Near the end of Brill's piece, there's this interesting paragraph:

McDonough says that in meetings with the President prior to the launch, Obama always would end each session "by saying, 'I want to remind the team that this only works if the technology works.'" The problem, of course, was that no one in the meetings had any idea whether the technology worked, nor did the President and his chief of staff have the inclination to dig in and find out. The President may have had the right instinct when he repeatedly reminded his team about the technology. But in the end he was as aloof from the people and facts he needed to avoid this catastrophe as he was from the people who ended up fixing it.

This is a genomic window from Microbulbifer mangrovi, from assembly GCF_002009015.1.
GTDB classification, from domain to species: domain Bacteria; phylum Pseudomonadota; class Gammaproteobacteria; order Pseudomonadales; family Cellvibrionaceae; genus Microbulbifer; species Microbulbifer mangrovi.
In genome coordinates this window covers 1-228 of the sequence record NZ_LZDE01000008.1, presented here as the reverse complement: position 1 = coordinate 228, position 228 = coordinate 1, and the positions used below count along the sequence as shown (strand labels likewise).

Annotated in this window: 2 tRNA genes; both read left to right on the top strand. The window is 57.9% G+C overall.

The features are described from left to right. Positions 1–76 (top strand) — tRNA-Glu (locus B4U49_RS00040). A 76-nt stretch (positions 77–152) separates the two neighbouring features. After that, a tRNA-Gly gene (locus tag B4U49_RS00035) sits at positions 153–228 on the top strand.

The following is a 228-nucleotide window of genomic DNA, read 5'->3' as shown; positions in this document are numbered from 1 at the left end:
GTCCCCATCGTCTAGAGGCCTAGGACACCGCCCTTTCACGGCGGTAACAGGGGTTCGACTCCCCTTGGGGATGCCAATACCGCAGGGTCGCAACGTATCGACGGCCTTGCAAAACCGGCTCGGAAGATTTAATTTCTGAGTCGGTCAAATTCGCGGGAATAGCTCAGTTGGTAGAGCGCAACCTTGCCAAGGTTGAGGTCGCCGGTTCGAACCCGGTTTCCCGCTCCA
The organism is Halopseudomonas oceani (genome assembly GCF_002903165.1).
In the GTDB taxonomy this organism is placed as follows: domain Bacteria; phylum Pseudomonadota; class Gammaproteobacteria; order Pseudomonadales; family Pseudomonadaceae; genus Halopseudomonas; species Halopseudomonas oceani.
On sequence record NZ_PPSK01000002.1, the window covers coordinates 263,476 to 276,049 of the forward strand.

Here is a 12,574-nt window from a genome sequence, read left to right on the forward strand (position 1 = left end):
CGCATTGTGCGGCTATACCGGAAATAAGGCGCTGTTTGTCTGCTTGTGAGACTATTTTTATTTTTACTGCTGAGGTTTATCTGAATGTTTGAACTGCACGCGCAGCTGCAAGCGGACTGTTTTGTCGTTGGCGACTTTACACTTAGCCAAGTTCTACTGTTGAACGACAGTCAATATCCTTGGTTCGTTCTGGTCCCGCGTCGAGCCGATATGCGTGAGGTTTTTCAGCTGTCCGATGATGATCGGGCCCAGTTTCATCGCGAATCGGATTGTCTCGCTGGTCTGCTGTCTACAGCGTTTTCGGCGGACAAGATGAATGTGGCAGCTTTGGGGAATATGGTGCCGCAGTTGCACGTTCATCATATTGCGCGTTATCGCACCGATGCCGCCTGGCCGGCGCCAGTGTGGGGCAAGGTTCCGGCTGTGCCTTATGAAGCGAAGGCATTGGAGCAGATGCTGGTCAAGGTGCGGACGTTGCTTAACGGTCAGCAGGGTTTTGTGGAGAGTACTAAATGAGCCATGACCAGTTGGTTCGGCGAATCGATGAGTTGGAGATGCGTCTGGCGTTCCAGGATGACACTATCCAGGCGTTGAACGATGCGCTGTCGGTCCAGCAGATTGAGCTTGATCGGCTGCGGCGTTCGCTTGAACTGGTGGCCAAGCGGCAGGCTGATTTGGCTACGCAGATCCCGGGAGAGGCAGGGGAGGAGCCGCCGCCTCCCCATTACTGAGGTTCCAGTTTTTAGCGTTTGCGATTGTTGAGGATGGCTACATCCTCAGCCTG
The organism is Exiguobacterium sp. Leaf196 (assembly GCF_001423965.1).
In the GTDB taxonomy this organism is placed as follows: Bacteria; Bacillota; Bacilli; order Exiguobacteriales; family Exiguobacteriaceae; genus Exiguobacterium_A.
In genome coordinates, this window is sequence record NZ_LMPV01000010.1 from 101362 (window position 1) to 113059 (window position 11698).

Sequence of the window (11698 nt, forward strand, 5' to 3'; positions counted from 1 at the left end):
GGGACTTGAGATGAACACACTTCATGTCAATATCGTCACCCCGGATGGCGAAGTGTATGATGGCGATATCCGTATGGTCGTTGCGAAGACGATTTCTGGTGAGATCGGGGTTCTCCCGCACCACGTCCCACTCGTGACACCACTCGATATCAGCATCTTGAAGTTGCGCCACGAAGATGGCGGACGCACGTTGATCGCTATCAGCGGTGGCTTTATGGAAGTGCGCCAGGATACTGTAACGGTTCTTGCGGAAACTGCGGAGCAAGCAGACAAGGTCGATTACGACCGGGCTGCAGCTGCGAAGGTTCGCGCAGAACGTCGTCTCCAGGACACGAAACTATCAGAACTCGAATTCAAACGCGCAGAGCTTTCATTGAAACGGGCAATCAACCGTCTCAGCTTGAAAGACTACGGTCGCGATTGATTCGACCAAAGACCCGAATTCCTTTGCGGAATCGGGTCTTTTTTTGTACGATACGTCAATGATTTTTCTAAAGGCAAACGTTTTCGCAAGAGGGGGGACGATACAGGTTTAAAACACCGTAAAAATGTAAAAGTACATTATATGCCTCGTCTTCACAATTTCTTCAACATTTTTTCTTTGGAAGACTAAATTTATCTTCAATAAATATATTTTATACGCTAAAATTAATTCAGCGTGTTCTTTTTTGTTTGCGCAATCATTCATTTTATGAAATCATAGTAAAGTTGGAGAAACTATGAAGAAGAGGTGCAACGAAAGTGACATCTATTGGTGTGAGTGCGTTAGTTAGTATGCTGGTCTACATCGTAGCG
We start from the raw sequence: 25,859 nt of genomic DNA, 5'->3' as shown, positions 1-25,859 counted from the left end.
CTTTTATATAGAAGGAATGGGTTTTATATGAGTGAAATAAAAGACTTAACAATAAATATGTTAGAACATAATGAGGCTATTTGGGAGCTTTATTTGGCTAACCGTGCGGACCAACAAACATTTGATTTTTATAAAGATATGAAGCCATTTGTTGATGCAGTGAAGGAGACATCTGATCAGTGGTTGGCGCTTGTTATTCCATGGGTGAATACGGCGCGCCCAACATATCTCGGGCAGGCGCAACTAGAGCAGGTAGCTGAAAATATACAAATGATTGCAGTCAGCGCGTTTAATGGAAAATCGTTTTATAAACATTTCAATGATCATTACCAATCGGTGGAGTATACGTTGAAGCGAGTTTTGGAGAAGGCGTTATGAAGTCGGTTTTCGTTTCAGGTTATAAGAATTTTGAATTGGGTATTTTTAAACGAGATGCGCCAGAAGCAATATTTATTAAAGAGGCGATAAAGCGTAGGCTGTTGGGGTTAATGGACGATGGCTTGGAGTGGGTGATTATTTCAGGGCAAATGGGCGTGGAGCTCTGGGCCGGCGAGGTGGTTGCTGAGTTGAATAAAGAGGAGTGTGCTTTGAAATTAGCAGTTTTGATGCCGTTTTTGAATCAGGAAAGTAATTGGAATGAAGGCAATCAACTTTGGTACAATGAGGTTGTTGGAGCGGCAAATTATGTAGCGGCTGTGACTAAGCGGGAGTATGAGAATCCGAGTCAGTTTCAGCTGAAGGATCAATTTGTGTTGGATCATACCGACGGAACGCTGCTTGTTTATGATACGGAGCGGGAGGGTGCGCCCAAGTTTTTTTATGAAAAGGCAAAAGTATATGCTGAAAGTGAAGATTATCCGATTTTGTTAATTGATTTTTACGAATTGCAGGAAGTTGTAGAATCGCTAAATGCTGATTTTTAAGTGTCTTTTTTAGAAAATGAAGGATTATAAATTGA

It's possible that McDonough is just trying to shift blame away from his boss, and Obama wasn't really issuing these warnings. But if he was, I think Brill is too hard on the President here. If he was repeatedly urging his staff to make sure the technology was working right, then he wasn't "aloof." The staff was. It was their job to take his instructions and act on them. It was their job, as the supposed political experts, to anticipate problems and do whatever was necessary to head them off. They were the ones who failed.